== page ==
POLITICS

Ann Kristin Neuhaus, Doctor And Tiller Colleague, Is The Latest Casualty In Kansas Abortion War

08/16/2013 11:50 am ET | Updated Jan 12, 2015
Stuart Productions

Ann Kristin Neuhaus has seen better days.

The doctor once ran a medical clinic that provided abortions in Lawrence, Kan., and later worked with the late Dr. George Tiller. Now she says her house, which sits on a desolate stretch of road in rural Kansas, is falling apart.

An underground pipe from the well is so rusted that the basement floods if she doesn’t turn off the water. Health insurance, which covers a lot of the medications for her son’s diabetes, costs about $1,200 a month.

“We live pretty much hand to mouth,” the soft-spoken 55-year-old, who goes by "Kris," told The Huffington Post. “We’re basically in the process of getting bankruptcy paperwork together, but we’re moving slowly on it.”

Neuhaus was stripped of her medical license last summer after the state of Kansas determined that mental health consultations she gave to 11 young women seeking late-term abortions didn’t meet the standard of care. The females were between the ages of 10 and 18.

The state charged her nearly $93,000 for the proceedings.

“A huge percentage of that was for the testimony of that forensic psychiatrist,” Neuhaus said, referring to Dr. Liza Gold, the state's expert witness who was flown in from Washington, D.C., at a cost of about $74,000, to testify against her.

Since losing her license, Neuhaus says she’s been in limbo.

“I’m where I should have been about 30 years ago essentially, like starting over,” she said. “Before all this happened, yeah, I was better off financially. But I was better of psychologically, too. I felt more confident and strong. Those are things I’ve really lost.”

In some ways, though, her life has been calmer since she lost her license. It’s rare that her family’s mailbox is run over these days. And the man who used to sit ominously outside her house in a pickup truck is long gone. At her new job as a research instructor at the University of Kansas, she doesn't have to wear a bulletproof vest when she enters and exits the building. She hasn't received a death threat in years.

ann kristin neuhaus house

Neuhaus' home in Nortonville, Kan., where she lives with her husband, Mike, and their son, Tristan, 16. (Photo credit: Stuart Productions)

When an administrative judge invalidated her license in June 2012, his primary reason was that her patient records were “inadequate.”

At the time, Kansas law required a second opinion from a licensed physician before a woman could obtain a late-term abortion in order to prove that she would suffer "substantial and irreversible" harm to a major bodily function if she continued with her pregnancy. Mental health was considered to be "a major bodily function."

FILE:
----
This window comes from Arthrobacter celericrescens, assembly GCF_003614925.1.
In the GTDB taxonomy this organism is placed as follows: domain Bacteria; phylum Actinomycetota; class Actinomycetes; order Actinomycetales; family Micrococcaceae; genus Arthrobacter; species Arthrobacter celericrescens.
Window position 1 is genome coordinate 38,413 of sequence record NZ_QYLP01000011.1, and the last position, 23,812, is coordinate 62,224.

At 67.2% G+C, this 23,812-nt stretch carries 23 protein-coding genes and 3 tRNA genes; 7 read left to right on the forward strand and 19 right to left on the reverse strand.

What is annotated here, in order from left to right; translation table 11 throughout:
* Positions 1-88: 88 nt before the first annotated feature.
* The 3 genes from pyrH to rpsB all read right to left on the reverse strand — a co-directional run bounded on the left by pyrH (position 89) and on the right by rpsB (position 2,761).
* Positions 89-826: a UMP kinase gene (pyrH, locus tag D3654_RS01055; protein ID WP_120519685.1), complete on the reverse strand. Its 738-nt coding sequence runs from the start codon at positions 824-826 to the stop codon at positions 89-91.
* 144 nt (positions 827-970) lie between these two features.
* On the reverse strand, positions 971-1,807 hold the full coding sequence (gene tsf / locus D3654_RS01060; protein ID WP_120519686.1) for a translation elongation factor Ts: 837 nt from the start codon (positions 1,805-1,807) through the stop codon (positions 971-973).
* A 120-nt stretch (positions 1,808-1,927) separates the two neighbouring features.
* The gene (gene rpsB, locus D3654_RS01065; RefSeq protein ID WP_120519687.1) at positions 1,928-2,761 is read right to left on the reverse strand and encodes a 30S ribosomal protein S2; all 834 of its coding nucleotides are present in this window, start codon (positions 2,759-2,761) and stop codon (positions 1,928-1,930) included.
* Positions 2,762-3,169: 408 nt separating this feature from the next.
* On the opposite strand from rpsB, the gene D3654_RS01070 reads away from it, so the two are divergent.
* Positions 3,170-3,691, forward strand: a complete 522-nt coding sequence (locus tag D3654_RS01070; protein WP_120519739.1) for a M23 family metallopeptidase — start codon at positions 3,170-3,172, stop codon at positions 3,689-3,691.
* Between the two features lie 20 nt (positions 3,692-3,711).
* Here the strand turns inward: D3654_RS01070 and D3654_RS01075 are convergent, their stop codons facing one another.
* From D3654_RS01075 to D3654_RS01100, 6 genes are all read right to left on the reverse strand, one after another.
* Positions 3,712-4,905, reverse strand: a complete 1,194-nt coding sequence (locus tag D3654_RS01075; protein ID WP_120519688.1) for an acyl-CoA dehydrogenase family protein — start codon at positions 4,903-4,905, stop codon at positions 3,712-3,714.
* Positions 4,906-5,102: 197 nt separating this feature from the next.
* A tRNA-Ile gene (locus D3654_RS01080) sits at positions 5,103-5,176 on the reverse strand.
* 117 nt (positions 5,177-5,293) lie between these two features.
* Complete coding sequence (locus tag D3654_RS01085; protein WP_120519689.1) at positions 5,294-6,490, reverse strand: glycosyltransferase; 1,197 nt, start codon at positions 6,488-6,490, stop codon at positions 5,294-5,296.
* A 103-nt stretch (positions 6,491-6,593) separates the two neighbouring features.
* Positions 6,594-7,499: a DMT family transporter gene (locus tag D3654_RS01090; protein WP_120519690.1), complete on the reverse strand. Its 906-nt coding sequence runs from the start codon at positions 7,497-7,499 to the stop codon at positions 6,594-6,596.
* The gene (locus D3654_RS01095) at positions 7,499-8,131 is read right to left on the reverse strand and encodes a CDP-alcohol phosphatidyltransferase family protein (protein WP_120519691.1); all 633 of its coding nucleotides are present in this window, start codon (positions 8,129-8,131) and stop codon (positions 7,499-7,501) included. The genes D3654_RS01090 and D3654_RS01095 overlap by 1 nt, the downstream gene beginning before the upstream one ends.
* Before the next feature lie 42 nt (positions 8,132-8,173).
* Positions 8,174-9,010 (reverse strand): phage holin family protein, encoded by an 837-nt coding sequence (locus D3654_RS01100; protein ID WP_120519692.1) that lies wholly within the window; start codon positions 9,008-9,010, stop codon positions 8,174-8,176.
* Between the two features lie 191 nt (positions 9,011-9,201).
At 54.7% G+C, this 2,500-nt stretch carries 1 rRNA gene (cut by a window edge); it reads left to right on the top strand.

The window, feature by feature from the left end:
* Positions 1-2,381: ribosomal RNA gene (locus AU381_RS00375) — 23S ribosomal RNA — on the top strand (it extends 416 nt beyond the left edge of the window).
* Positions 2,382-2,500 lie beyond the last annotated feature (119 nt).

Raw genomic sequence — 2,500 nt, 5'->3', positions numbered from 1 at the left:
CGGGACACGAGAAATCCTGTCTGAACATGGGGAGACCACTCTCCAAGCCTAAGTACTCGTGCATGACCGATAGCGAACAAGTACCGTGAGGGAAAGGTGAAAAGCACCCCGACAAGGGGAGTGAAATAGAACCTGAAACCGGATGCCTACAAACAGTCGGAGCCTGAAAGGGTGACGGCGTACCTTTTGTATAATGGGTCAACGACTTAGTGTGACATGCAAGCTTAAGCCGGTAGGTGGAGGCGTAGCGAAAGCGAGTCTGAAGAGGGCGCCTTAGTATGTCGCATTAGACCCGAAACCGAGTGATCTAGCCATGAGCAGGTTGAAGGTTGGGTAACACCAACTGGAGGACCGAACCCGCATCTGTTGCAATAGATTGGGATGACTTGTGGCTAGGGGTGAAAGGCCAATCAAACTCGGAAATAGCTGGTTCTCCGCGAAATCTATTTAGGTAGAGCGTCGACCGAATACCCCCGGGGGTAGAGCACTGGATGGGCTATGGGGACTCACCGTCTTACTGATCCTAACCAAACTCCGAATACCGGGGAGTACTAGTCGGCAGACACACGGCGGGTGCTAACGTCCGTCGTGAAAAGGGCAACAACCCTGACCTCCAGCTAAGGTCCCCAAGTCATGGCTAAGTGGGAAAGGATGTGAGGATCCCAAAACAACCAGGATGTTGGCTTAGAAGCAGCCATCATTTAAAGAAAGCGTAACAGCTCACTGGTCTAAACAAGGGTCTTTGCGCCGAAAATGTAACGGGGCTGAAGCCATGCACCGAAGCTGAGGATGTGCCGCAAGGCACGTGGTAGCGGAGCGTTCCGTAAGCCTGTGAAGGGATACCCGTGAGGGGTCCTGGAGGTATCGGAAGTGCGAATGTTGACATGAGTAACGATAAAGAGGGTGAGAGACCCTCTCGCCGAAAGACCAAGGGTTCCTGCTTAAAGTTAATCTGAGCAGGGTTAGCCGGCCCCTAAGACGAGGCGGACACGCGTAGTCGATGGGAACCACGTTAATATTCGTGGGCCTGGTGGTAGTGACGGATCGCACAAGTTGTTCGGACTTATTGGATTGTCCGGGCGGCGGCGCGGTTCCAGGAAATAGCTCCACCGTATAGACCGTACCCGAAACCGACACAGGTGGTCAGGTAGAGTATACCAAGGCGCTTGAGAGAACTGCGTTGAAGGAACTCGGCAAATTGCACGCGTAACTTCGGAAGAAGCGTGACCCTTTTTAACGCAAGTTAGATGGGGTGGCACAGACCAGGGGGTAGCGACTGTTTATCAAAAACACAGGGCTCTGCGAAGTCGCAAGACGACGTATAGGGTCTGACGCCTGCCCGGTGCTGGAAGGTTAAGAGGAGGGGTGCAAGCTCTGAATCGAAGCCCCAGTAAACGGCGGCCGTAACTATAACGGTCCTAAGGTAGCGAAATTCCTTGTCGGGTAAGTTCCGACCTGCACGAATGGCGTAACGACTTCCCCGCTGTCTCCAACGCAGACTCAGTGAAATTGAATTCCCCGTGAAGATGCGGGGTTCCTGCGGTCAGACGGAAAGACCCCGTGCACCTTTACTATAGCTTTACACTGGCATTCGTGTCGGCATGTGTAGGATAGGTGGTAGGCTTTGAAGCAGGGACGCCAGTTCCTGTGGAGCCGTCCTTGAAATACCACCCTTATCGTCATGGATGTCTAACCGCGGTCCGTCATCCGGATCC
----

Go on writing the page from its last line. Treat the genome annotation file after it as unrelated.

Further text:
Neuhaus freely admits that her documentation was indeed sparse on detail. She notes that the Kansas district attorney began investigating abortion clinics, including Tiller's, in 2003. (Until his murder in 2009, Tiller was one of the few doctors who would perform abortions on fetuses older than 25 weeks.)

"We all knew that we were operating in a fishbowl," she said. “I made [those records] skimpy because I realized that they could get into the wrong hands. And sure enough they did."

The records -- which contained personal details about the young women Neuhaus evaluated -- were obtained by Kansas District Attorney Phil Kline in 2007. Neuhaus knows how Kline got them: His lead investigator, she says, tricked her into handing them over by falsely promising her that he'd give them right back. What she doesn't know is how they were obtained by Bill O’Reilly.

In a segment on his show, the conservative TV host broadcast personal details about two of the women, who later received abortions from Tiller. The patients, of course, had no idea their personal details would be discussed on a national news program. (O’Reilly did not respond to multiple requests for comment on where he obtained the documents.)

The records contain few identifying details about the females, but in one case, Neuhaus describes a 10-year-old girl who was raped by her uncle as “tiny” and physically incapable of being able to have a baby. Another girl was drugged and then raped by multiple men who videotaped their crime.